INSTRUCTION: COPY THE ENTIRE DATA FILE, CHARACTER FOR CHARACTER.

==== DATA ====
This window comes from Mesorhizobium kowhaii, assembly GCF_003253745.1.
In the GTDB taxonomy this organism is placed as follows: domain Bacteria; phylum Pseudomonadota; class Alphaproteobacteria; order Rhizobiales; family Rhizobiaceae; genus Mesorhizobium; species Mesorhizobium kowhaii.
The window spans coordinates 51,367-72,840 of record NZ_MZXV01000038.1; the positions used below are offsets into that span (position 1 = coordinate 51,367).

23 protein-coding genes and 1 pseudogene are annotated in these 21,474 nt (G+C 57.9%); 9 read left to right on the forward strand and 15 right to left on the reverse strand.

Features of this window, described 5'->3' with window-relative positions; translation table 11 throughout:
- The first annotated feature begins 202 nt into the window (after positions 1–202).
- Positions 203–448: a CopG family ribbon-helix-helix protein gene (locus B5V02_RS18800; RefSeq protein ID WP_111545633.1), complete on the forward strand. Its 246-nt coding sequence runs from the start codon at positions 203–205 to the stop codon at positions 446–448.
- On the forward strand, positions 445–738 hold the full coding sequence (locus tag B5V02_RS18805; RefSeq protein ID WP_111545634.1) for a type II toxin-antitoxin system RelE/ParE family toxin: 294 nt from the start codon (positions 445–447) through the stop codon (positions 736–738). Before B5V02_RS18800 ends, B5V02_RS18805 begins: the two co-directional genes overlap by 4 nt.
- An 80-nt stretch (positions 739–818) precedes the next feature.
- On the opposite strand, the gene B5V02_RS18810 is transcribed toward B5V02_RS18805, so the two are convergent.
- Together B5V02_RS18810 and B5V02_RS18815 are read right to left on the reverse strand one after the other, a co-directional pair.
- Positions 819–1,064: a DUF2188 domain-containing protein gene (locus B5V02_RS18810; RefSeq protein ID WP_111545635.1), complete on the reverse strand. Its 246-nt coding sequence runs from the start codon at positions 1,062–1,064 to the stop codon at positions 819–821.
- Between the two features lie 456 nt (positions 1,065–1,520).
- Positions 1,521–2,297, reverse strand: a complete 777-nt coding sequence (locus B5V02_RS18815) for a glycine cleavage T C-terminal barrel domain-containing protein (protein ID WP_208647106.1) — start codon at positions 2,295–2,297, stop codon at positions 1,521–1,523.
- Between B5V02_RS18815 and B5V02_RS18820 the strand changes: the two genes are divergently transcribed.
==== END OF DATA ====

This window comes from Mesorhizobium kowhaii, assembly GCF_003253745.1.
In the GTDB taxonomy this organism is placed as follows: domain Bacteria; phylum Pseudomonadota; class Alphaproteobacteria; order Rhizobiales; family Rhizobiaceae; genus Mesorhizobium; species Mesorhizobium kowhaii.
The window spans coordinates 51,367-72,840 of record NZ_MZXV01000038.1; the positions used below are offsets into that span (position 1 = coordinate 51,367).

23 protein-coding genes and 1 pseudogene are annotated in these 21,474 nt (G+C 57.9%); 9 read left to right on the forward strand and 15 right to left on the reverse strand.

Features of this window, described 5'->3' with window-relative positions; translation table 11 throughout:
- The first annotated feature begins 202 nt into the window (after positions 1–202).
- Positions 203–448: a CopG family ribbon-helix-helix protein gene (locus B5V02_RS18800; RefSeq protein ID WP_111545633.1), complete on the forward strand. Its 246-nt coding sequence runs from the start codon at positions 203–205 to the stop codon at positions 446–448.
- On the forward strand, positions 445–738 hold the full coding sequence (locus tag B5V02_RS18805; RefSeq protein ID WP_111545634.1) for a type II toxin-antitoxin system RelE/ParE family toxin: 294 nt from the start codon (positions 445–447) through the stop codon (positions 736–738). Before B5V02_RS18800 ends, B5V02_RS18805 begins: the two co-directional genes overlap by 4 nt.
- An 80-nt stretch (positions 739–818) precedes the next feature.
- On the opposite strand, the gene B5V02_RS18810 is transcribed toward B5V02_RS18805, so the two are convergent.
- Together B5V02_RS18810 and B5V02_RS18815 are read right to left on the reverse strand one after the other, a co-directional pair.
- Positions 819–1,064: a DUF2188 domain-containing protein gene (locus B5V02_RS18810; RefSeq protein ID WP_111545635.1), complete on the reverse strand. Its 246-nt coding sequence runs from the start codon at positions 1,062–1,064 to the stop codon at positions 819–821.
- Between the two features lie 456 nt (positions 1,065–1,520).
- Positions 1,521–2,297, reverse strand: a complete 777-nt coding sequence (locus B5V02_RS18815) for a glycine cleavage T C-terminal barrel domain-containing protein (protein ID WP_208647106.1) — start codon at positions 2,295–2,297, stop codon at positions 1,521–1,523.
- Between B5V02_RS18815 and B5V02_RS18820 the strand changes: the two genes are divergently transcribed.